Background The Achilles tendon undergoes prolonged, repetitive, submaximal loading during endurance running. The acute effects of endurance running on the Achilles tendon are unclear.
Hypothesis Structural abnormalities and Doppler flow are common in highly trained endurance runners. A marathon may lead to acute structural changes in the Achilles, including change in diameter and increased Doppler flow.
Study design Prospective cohort study
Methods 41 Achilles tendons in 21 marathon runners were examined with grey-scale and colour Doppler ultrasound (US) before and immediately after the London Marathon, 2010. Six females and 15 males, mean age 40 years (±13) were included. 17 tendons were re-examined at 16 days (±1.6) postmarathon. Anteroposterior (AP) diameter (mm), grey-scale pathology (present, absent) and Doppler flow (present, absent) were measured.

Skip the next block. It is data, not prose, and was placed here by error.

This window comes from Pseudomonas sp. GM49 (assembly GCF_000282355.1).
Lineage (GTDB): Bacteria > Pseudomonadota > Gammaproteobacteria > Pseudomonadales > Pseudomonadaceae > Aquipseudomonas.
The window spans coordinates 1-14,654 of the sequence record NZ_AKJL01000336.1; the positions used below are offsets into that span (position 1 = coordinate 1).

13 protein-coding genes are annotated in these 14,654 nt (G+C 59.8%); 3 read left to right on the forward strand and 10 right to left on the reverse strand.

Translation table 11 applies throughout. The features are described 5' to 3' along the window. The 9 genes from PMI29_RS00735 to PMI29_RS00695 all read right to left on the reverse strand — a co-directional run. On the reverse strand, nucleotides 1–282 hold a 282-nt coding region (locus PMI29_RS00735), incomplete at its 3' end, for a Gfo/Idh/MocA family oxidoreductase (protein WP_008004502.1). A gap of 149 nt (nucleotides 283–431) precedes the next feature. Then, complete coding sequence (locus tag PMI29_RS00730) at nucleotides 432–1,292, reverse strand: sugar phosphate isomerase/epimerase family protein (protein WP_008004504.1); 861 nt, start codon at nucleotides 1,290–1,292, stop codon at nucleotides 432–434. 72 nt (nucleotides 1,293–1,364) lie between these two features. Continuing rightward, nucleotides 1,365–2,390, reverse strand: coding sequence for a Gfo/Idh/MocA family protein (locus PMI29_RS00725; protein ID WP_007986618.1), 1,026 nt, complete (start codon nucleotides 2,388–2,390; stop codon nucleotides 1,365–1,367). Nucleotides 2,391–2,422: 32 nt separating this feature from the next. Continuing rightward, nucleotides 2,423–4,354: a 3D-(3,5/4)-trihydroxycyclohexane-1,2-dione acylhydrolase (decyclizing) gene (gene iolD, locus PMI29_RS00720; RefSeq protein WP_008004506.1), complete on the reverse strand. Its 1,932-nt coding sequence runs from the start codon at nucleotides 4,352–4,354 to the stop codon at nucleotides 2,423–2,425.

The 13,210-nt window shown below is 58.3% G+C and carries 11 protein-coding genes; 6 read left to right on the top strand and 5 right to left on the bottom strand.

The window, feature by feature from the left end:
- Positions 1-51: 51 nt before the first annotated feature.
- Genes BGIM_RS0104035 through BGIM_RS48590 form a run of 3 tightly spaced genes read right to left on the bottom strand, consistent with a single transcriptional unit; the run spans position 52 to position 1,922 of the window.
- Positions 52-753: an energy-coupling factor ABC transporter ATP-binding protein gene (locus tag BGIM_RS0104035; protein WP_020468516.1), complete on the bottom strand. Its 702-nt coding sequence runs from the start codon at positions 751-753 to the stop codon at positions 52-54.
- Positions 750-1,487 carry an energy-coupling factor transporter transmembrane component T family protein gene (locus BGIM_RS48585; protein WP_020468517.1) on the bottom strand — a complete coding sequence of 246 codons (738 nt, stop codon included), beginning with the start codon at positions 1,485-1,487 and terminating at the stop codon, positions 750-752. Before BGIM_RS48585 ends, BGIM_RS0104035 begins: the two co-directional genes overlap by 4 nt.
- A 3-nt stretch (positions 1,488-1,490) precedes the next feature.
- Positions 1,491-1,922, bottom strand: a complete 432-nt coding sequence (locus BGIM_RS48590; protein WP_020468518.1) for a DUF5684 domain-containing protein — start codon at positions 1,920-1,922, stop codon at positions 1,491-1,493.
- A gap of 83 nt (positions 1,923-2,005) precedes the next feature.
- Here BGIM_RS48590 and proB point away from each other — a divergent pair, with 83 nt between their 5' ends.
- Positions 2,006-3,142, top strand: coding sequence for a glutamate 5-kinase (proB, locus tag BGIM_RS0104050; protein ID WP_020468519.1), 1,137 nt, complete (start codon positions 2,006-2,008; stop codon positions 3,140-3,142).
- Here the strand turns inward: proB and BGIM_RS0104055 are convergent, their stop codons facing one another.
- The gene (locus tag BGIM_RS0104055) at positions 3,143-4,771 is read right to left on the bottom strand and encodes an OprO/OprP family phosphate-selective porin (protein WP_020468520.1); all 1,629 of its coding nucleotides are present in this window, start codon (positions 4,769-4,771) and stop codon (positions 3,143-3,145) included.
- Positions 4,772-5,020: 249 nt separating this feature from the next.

Results Mean race time was 03:45 h (±33 min). US examination revealed 14 of 41 tendons (34%) had abnormalities before the marathon.
After the marathon, mean tendon diameter decreased significantly in both normal and abnormal tendons (53 mm–47 mm, p=0.005). Tendon diameter returned to premarathon thickness after 16 days (±1.6 days). Doppler flow was present in seven of 41 tendons (17%) before the race. This did not significantly increase in direct response to the marathon (p=0.41). There was an association between abnormal tendons and faster marathon times (p=0.005).
Conclusions About 1/3 of the runners had structural abnormalities at baseline which did not increase immediately after the marathon. AP tendon diameter significantly decreased in normal and abnormal tendons immediately after the race. Tendon thickness appears to return to baseline at 2 weeks postmarathon.
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